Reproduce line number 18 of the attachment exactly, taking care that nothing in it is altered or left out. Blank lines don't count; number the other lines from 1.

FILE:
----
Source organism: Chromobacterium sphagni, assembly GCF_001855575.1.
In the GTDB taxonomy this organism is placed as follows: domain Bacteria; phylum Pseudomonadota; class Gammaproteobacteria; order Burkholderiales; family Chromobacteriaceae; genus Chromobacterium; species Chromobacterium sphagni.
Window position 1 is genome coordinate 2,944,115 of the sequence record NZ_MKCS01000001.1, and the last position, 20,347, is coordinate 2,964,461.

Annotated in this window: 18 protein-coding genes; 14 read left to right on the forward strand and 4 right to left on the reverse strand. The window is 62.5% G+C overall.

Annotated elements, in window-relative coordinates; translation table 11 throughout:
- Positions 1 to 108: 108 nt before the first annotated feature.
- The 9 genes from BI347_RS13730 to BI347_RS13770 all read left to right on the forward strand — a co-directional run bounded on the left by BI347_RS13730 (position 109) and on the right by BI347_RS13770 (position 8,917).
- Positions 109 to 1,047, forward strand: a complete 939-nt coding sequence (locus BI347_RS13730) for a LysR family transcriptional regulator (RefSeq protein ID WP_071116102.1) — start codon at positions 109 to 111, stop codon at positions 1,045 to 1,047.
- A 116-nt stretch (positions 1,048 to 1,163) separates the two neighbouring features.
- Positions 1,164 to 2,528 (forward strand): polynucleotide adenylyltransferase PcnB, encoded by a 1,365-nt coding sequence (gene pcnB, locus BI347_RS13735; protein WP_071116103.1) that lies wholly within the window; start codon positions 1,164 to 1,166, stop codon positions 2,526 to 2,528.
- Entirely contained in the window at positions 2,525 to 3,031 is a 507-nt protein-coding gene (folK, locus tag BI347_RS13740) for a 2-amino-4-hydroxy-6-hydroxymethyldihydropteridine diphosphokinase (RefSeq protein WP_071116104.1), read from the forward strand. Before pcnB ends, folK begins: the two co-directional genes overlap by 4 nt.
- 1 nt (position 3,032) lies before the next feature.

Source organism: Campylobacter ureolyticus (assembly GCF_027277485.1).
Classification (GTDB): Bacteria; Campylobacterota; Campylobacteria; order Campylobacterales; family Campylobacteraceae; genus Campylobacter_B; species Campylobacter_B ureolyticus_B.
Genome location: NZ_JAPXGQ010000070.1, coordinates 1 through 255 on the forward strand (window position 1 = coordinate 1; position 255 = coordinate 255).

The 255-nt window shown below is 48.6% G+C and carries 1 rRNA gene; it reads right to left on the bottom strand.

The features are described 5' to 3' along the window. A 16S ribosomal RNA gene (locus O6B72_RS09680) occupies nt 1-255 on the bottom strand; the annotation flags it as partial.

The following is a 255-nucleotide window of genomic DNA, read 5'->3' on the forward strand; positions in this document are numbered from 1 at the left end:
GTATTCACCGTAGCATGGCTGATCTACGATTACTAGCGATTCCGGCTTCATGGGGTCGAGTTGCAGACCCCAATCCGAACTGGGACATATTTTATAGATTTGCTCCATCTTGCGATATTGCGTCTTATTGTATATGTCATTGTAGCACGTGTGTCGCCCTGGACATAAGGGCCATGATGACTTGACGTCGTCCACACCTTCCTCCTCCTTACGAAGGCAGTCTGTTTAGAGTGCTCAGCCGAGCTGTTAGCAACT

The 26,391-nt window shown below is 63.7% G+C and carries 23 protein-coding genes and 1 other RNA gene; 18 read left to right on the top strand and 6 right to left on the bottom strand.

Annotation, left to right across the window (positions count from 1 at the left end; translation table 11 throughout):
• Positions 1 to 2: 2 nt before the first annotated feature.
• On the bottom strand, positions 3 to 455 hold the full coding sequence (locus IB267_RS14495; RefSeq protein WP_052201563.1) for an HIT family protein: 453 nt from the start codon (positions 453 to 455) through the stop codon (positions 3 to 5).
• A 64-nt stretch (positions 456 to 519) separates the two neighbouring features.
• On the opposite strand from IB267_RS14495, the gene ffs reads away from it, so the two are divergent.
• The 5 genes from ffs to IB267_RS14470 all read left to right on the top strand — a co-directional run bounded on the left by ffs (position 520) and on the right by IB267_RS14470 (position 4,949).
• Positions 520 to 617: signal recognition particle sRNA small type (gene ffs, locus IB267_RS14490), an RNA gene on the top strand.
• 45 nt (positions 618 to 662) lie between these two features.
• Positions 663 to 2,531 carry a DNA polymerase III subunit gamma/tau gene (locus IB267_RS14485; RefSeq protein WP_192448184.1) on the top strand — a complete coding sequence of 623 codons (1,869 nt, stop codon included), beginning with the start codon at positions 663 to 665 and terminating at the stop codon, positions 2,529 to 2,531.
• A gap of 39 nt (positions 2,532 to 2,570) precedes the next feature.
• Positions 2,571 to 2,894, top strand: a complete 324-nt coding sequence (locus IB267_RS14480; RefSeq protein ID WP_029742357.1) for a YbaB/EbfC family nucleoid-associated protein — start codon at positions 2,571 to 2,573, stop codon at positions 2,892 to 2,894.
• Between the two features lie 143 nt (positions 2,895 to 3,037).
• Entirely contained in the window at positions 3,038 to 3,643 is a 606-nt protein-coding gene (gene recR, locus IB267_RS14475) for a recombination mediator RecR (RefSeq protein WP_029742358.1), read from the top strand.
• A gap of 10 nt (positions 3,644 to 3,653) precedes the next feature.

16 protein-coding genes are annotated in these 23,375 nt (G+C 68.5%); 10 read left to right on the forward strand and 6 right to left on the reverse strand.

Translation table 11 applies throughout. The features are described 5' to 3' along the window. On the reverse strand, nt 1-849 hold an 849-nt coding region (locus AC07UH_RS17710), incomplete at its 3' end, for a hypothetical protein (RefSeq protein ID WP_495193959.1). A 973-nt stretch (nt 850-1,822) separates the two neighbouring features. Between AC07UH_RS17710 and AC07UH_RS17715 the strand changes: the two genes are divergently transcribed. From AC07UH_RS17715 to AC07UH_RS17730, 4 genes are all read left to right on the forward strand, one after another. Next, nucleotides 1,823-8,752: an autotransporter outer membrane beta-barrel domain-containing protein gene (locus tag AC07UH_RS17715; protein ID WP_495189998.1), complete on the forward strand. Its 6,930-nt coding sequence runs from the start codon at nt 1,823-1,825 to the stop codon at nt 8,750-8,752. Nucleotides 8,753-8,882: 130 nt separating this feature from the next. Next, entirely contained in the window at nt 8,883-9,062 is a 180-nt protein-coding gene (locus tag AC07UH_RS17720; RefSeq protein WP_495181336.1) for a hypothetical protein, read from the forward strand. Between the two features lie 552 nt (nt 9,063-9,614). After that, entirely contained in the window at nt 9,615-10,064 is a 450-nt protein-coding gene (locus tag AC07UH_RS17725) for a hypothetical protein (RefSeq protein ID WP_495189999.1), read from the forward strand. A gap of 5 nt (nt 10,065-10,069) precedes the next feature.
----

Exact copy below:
The following is a 255-nucleotide window of genomic DNA, read 5'->3' on the forward strand; positions in this document are numbered from 1 at the left end: